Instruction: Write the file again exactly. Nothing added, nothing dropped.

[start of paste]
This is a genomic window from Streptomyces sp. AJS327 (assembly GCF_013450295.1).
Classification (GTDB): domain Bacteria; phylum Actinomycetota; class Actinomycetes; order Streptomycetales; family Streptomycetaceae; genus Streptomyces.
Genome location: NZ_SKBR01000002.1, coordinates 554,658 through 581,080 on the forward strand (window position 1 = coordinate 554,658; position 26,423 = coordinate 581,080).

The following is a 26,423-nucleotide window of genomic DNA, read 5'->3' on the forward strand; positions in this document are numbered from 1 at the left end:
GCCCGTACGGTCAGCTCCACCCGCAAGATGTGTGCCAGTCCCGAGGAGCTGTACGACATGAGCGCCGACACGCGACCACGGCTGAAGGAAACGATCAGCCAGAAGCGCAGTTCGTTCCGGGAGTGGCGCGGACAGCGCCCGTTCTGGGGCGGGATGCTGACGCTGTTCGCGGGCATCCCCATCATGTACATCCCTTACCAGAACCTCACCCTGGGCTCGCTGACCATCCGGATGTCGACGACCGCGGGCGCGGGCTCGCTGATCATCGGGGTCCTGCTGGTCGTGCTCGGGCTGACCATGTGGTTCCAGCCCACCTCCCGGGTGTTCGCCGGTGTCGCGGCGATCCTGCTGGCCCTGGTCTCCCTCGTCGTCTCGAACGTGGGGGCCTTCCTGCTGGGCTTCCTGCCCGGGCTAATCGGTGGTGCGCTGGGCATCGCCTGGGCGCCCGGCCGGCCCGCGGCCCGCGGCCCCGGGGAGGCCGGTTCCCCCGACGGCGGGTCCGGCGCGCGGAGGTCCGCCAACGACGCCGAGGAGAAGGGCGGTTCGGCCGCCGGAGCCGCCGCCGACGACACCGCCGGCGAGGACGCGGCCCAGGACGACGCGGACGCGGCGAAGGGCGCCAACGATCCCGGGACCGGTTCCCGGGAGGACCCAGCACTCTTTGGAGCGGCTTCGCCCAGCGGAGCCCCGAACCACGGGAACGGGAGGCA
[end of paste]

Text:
This is a genomic window from Streptomyces sp. AJS327 (assembly GCF_013450295.1).
Classification (GTDB): domain Bacteria; phylum Actinomycetota; class Actinomycetes; order Streptomycetales; family Streptomycetaceae; genus Streptomyces.
Genome location: NZ_SKBR01000002.1, coordinates 554,658 through 581,080 on the forward strand (window position 1 = coordinate 554,658; position 26,423 = coordinate 581,080).

The following is a 26,423-nucleotide window of genomic DNA, read 5'->3' on the forward strand; positions in this document are numbered from 1 at the left end:
GCCCGTACGGTCAGCTCCACCCGCAAGATGTGTGCCAGTCCCGAGGAGCTGTACGACATGAGCGCCGACACGCGACCACGGCTGAAGGAAACGATCAGCCAGAAGCGCAGTTCGTTCCGGGAGTGGCGCGGACAGCGCCCGTTCTGGGGCGGGATGCTGACGCTGTTCGCGGGCATCCCCATCATGTACATCCCTTACCAGAACCTCACCCTGGGCTCGCTGACCATCCGGATGTCGACGACCGCGGGCGCGGGCTCGCTGATCATCGGGGTCCTGCTGGTCGTGCTCGGGCTGACCATGTGGTTCCAGCCCACCTCCCGGGTGTTCGCCGGTGTCGCGGCGATCCTGCTGGCCCTGGTCTCCCTCGTCGTCTCGAACGTGGGGGCCTTCCTGCTGGGCTTCCTGCCCGGGCTAATCGGTGGTGCGCTGGGCATCGCCTGGGCGCCCGGCCGGCCCGCGGCCCGCGGCCCCGGGGAGGCCGGTTCCCCCGACGGCGGGTCCGGCGCGCGGAGGTCCGCCAACGACGCCGAGGAGAAGGGCGGTTCGGCCGCCGGAGCCGCCGCCGACGACACCGCCGGCGAGGACGCGGCCCAGGACGACGCGGACGCGGCGAAGGGCGCCAACGATCCCGGGACCGGTTCCCGGGAGGACCCAGCACTCTTTGGAGCGGCTTCGCCCAGCGGAGCCCCGAACCACGGGAACGGGAGGCA